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Pont Du Gard, France
Pont du Gard. Image: Flickr

6. Cueva del Gato, Andalucia, Spain

You don’t have to dive into this cool cave pool – you can plunge, jump or tiptoe. The main thing is that you make it to this cave complex, whose entrance supposedly resembles a cat’s face. Situated close to the town of Ronda, Cueva del Gato extends for 8km into the limestone rock. How deep can you go?

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Cueva del Gato, Andalucia
Cueva del Gato. Image: Flickr

Echoes of wonder and shrieks of excitement 

7. Ik Kil, Yucatán, Mexico

Woah, get a load of this. A carved stairway leads to a 40-metre-deep pool, fringed by hanging vines. Black catfish dart about, while on the surface, swimmers frolic. Located in the north of Yucatán Peninsula, this wild swimming spot echoes with wonder and shrieks of excitement.

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Ik Kil, Mexico
Ik Kil. Image: Flickr

8. Bimmah Sinkhole, Oman

Depending on where you are in the world, an invitation to “swim with the fishes” can invoke delight or dread. In the case of Oman’s Bimmah Sinkhole, it’s certainly the former – its aquamarine waters are utterly inviting. Google “sinkhole” and you’ll find all sorts of scare stories on the internet. This one’s a gentle giant however, replete with a handrail that guides you to the bottom of the former sea cave.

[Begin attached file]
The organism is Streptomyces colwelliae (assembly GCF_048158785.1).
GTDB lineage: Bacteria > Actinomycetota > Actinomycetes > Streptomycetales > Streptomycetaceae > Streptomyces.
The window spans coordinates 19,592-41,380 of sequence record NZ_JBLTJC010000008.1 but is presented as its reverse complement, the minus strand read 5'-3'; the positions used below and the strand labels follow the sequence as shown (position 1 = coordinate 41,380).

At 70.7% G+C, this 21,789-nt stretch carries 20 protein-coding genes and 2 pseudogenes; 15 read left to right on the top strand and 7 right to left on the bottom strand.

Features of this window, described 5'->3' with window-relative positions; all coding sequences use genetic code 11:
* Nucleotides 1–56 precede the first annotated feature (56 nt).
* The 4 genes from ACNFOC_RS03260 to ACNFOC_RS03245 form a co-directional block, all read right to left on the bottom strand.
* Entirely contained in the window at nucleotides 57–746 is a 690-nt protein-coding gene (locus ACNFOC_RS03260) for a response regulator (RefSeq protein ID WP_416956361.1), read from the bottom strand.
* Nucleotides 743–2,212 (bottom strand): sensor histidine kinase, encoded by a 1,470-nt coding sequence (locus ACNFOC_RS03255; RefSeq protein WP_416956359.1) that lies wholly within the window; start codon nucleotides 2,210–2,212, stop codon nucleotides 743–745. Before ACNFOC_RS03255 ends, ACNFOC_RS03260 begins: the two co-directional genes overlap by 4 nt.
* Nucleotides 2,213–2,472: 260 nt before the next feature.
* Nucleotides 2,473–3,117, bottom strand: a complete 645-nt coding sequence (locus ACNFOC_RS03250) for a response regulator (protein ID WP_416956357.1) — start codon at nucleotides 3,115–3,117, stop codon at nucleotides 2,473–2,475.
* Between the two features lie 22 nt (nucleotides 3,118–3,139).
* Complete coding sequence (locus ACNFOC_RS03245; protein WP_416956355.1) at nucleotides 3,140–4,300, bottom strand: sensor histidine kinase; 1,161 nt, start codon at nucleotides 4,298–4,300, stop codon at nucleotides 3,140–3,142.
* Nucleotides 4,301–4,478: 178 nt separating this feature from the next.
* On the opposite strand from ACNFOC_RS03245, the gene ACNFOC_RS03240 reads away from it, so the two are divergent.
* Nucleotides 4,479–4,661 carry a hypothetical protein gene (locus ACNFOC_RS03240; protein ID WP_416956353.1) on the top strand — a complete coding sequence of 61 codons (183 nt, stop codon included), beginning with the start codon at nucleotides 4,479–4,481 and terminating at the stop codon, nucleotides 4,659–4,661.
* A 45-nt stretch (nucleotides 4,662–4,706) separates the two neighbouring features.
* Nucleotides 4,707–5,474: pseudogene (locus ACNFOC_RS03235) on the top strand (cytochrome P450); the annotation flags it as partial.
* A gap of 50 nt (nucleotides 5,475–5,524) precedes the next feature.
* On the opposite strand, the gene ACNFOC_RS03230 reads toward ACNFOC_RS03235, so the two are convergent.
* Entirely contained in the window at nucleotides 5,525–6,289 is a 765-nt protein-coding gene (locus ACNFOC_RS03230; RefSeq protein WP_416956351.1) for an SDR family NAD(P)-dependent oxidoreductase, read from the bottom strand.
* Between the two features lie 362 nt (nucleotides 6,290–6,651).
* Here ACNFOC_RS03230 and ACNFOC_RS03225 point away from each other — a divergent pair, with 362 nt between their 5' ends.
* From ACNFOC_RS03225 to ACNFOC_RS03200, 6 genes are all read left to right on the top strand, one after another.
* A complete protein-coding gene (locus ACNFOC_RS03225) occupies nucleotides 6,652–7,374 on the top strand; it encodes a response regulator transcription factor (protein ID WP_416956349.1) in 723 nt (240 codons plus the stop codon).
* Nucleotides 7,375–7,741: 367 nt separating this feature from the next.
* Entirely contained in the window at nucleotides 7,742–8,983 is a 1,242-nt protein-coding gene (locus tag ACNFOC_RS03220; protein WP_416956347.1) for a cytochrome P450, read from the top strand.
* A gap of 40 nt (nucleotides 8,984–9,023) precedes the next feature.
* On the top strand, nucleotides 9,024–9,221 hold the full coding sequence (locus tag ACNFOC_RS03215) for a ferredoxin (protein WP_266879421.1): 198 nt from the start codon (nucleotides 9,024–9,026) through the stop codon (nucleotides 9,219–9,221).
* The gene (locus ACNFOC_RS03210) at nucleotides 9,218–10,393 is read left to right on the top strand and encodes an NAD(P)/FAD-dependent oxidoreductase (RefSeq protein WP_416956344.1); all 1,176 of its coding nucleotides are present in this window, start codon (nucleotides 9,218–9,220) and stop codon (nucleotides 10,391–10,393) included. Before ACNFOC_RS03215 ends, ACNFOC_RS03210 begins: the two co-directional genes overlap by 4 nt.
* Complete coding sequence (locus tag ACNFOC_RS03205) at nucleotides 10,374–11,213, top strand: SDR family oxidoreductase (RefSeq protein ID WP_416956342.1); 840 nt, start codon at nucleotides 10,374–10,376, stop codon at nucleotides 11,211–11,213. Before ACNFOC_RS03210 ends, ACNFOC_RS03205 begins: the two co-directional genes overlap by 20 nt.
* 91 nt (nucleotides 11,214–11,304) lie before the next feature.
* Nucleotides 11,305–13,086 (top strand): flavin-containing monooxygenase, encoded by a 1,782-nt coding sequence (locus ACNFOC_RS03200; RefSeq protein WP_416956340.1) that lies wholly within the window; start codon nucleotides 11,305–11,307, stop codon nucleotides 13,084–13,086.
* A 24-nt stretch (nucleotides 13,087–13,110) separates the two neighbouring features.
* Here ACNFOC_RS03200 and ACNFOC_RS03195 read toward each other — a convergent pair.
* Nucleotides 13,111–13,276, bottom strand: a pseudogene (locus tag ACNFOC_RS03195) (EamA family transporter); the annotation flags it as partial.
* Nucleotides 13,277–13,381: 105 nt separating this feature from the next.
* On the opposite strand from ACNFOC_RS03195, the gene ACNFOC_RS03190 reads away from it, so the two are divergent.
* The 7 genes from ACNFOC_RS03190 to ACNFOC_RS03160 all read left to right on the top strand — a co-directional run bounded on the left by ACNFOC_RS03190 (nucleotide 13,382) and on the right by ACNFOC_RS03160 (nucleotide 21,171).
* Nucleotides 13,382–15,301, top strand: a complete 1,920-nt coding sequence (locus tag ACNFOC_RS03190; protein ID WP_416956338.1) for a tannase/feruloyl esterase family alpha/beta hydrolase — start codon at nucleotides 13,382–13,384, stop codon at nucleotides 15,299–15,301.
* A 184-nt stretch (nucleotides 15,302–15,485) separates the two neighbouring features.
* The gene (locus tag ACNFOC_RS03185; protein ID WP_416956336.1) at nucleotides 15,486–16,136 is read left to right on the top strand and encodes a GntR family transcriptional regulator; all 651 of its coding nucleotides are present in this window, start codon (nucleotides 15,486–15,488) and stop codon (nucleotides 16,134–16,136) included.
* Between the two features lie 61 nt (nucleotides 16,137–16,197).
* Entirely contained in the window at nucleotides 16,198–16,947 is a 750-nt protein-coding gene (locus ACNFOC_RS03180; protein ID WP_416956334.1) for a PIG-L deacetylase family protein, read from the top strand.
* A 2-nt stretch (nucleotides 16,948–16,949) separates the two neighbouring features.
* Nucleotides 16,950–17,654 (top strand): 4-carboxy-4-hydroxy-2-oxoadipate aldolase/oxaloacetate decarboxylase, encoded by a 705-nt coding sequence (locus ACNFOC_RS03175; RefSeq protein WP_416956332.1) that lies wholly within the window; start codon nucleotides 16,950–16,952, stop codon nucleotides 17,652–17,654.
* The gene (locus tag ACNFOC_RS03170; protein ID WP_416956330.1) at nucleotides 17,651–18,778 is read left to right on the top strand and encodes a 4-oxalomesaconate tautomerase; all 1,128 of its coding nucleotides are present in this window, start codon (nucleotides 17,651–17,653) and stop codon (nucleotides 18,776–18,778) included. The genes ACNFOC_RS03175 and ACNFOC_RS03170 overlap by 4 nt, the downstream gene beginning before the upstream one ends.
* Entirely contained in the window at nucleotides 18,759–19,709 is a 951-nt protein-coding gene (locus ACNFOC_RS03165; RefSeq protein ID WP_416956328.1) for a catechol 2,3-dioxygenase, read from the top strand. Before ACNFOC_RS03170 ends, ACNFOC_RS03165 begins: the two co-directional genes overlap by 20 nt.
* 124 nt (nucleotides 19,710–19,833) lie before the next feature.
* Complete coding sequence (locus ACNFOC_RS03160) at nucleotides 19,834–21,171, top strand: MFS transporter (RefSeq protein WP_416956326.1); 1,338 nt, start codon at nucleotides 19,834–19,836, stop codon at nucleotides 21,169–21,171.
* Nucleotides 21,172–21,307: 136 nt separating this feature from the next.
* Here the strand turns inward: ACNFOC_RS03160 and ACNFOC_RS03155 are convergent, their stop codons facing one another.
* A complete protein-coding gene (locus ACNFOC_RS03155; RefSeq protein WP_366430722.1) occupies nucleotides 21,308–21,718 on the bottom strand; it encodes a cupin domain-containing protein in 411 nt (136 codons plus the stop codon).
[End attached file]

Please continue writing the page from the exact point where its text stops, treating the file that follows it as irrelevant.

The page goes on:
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Bimmah Sinkhole, Oman
Bimmah Sinkhole. Image: Flickr

9. Devil’s Pool, Victoria Falls, Zambia

What’s going on here then? All kinds of stuff. This is the Devil’s Pool, a swirling maelstrom that gives way to Victoria Falls, 360 feet below. You’ll want to tread carefully and swim cautiously then. Despite the impending peril, Devil’s Pool is safe when water levels dip – or at least as safe as any whirlpool on the precipice of a waterfall can be.

Devil's Pool, Victoria Falls
Devil’s Pool. Image: Flickr

Once you’ve gone wild, swimming tame just feels lame 

10. Kakadu, Northern Territory, Australia

Kakadu, with its famous infinity edge
Kakadu. Image: Flickr

To the south of Kakadu National Park lies a natural plunge pool that is prized for its infinity edge. It’s also prized for its spectacular view and deliciously clear water. After taking a trip to Gunlom Falls, your municipal baths will never feel the same again. Once you’ve gone wild, swimming tame just feels lame. Still, it’s a small price to pay for the dip of a lifetime.

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Kakadu, 170km south-east of Darwin
Kakadu. Image: Flickr

Learn more

  Wild Swimming   Wild Swimming

Got a favourite swimming spot to share? Pop your suggestions in the comment box below.

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KaiLakes, rivers and pools: Wild swimming in open water